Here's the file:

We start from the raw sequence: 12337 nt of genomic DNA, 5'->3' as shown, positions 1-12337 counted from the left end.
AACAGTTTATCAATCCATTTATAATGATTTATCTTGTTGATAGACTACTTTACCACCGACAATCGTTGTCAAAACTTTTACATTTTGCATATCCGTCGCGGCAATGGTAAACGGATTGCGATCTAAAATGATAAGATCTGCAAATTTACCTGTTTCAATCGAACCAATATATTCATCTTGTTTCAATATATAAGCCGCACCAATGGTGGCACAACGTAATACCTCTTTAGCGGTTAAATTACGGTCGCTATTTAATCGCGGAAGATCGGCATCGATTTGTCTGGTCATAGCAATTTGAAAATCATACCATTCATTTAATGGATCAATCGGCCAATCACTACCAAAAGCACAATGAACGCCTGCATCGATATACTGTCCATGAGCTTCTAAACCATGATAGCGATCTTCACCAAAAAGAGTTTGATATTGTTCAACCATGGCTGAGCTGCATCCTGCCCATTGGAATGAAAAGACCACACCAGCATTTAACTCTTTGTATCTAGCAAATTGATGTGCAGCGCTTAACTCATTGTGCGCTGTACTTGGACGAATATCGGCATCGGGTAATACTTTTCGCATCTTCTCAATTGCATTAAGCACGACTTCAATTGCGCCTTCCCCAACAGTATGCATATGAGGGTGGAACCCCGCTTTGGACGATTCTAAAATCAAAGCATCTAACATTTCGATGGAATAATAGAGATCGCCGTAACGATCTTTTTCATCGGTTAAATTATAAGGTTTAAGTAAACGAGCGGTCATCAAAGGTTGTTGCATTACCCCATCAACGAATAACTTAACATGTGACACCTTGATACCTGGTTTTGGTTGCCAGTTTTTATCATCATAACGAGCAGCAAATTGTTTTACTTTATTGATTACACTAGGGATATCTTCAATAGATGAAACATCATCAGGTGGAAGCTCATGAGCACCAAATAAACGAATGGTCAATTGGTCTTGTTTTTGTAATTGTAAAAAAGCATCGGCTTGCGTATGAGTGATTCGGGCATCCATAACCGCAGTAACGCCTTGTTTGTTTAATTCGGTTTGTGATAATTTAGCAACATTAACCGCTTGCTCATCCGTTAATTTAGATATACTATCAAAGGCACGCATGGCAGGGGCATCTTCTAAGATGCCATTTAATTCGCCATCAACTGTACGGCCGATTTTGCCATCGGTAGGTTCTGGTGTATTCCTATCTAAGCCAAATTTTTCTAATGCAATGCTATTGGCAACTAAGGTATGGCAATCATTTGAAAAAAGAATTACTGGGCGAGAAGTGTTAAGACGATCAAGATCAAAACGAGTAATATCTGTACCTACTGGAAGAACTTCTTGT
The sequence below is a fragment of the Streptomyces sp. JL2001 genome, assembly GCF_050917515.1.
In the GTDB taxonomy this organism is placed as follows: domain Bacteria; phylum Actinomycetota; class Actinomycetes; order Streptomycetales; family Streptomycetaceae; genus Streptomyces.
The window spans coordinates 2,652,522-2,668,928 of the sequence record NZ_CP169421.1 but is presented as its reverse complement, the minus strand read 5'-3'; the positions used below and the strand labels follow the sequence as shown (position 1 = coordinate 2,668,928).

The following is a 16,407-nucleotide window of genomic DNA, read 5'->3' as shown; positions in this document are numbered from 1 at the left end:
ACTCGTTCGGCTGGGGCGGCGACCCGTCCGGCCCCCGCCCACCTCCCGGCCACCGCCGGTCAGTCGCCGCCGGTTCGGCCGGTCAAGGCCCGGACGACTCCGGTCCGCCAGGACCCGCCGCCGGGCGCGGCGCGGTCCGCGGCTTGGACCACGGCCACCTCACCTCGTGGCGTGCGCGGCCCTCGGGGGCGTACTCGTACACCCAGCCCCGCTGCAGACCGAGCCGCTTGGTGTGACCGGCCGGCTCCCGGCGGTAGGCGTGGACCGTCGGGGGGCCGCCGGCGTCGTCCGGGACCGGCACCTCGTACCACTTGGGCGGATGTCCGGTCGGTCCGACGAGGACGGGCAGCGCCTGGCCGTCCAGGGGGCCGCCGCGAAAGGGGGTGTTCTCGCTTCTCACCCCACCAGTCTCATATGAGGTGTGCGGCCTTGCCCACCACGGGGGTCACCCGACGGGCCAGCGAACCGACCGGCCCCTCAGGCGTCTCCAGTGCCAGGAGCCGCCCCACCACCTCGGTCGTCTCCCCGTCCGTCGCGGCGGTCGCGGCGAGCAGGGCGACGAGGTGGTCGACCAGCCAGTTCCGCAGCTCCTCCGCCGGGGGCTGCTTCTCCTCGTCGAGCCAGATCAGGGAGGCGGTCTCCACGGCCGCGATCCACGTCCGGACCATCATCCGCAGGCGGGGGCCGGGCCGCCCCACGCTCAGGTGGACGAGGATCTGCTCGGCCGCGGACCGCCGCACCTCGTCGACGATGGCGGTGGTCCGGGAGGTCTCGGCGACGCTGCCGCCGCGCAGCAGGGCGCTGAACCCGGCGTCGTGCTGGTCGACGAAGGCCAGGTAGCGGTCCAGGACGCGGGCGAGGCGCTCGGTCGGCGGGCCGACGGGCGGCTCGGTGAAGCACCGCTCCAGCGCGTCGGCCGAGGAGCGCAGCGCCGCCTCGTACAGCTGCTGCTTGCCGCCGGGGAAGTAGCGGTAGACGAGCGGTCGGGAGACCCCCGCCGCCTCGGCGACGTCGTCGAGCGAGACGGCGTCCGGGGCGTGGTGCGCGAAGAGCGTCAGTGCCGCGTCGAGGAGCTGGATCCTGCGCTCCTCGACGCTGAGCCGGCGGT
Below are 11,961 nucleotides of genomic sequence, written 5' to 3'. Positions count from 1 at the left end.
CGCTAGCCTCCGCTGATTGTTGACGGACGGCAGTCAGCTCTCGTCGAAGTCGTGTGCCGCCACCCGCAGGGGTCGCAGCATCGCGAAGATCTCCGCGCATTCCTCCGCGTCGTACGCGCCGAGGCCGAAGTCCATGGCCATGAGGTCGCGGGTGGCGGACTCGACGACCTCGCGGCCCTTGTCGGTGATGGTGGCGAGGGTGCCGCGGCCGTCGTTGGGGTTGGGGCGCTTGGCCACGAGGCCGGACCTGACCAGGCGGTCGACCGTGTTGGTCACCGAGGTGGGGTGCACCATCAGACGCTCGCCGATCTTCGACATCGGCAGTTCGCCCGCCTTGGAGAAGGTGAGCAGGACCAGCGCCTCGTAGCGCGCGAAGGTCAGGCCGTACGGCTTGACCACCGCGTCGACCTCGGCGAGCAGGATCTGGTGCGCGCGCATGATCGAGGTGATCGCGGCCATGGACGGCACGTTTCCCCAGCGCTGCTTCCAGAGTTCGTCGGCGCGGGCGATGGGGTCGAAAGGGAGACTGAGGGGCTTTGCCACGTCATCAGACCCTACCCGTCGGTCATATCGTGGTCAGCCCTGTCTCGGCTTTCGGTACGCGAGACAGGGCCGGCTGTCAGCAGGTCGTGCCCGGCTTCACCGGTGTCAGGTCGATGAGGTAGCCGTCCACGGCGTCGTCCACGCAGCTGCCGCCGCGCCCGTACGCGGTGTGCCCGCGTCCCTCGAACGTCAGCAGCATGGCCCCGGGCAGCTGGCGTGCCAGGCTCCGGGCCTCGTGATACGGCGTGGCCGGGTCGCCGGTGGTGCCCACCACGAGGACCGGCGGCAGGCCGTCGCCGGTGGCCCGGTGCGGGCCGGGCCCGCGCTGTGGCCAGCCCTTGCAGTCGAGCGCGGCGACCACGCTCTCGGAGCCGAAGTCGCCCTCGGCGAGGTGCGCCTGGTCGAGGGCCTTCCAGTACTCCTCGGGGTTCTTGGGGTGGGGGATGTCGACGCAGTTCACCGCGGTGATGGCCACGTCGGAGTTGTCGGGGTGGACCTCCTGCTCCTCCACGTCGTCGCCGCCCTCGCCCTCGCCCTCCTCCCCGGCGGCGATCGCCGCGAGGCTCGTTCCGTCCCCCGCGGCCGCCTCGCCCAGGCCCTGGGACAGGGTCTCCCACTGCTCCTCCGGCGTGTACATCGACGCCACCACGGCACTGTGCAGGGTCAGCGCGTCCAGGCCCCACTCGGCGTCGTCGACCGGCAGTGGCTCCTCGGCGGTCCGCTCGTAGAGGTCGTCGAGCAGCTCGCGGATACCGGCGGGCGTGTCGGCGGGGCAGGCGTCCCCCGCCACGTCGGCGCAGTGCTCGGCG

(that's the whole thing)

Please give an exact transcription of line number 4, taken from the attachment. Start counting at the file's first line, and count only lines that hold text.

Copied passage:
In the GTDB taxonomy this organism is placed as follows: domain Bacteria; phylum Actinomycetota; class Actinomycetes; order Streptomycetales; family Streptomycetaceae; genus Streptomyces.